Bird banders (3) are needed to assist in a large scale study of avian malaria in forest birds across the Hawaiian archipelago. This NSF-funded study seeks to understand the evolution of disease resistance in Hawaiian birds at a genomic level, and understand how host-vector-parasite dynamics may change as species evolve. It is a unique opportunity to work in a remote Hawaiian rainforests hosting spectacular bird communities, while learning from and contributing to a multi-disciplinary study strongly focused on gathering information important for the conservation of forest birds. Duties will include operating mist nets to capture and band songbirds, sampling blood to obtain DNA, and taking detailed morphological measurements. Some endangered species will be encountered during the course of this work, and applicants should have strong mist net extraction and passerine banding experience. The position requires a significant amount of travel between Hawaiian Islands as well as helicopter travel in and out of remote field locations and applicants are expected to be flexible. Applicants should also feel comfortable multi-day back country camping, for up to 10 days at a time. Field work will involve bending, walking and hiking over rough and uneven terrain as well as exposure to conditions ranging from hot and dry to cold and wet. The incumbents may be required to lift and carry equipment weighing up to 50 lbs. This position would begin January 9th, 2020 and finish in July, 2020.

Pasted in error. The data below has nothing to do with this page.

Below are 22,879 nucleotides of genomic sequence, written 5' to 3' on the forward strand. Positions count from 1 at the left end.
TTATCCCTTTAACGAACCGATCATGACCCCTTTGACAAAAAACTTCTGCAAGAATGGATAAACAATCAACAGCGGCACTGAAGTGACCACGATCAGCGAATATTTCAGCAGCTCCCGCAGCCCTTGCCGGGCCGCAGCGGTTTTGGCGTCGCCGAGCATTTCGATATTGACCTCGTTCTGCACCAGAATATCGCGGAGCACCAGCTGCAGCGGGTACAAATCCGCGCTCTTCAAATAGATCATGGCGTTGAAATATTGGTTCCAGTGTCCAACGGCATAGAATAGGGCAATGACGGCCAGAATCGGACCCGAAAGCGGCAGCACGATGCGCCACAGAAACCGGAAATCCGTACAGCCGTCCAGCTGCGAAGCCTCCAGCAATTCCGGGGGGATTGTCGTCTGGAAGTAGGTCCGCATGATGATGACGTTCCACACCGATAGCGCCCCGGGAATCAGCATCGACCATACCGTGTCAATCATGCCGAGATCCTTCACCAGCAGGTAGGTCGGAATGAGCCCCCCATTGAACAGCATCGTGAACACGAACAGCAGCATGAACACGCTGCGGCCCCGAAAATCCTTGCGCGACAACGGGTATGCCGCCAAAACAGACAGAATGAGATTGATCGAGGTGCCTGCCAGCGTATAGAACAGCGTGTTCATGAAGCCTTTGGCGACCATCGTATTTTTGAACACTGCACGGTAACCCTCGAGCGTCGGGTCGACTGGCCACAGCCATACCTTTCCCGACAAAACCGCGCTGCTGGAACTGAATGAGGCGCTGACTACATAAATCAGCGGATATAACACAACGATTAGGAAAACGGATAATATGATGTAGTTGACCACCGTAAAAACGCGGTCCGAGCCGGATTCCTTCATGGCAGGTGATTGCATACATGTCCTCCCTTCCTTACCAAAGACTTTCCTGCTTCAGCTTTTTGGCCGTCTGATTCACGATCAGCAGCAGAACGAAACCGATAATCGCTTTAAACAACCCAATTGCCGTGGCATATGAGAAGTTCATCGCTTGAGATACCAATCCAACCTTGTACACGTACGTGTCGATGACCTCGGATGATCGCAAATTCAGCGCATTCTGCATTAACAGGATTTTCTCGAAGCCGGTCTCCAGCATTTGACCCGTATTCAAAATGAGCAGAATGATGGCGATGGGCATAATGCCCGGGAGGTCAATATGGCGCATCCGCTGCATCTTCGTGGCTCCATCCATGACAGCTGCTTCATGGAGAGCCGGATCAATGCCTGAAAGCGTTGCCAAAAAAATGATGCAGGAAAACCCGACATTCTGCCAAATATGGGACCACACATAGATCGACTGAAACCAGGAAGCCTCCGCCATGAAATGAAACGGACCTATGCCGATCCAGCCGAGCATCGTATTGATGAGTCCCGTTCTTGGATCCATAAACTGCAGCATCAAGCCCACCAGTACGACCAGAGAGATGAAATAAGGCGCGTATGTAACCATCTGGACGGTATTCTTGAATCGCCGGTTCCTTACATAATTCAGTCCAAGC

This is a volunteer position with a travel per diem of ~$1040/month + housing provided at Hawaii Volcanoes National Park while not in the field; airfare to Hawaii is not included, but airfare from Honolulu to Hilo is available. All inter-island travel will be covered during the course of the project. To apply, please send a single PDF including a brief cover letter (1-2 pages) highlighting relevant experience, a resume, and the name, phone number, and email address of at least 3 references to Elizabeth Abraham, USGS Pacific Island Ecosystems Research Center, firstname.lastname@example.org. Applications will be accepted until October 4th, 2019.
Edited by Elizabeth Abraham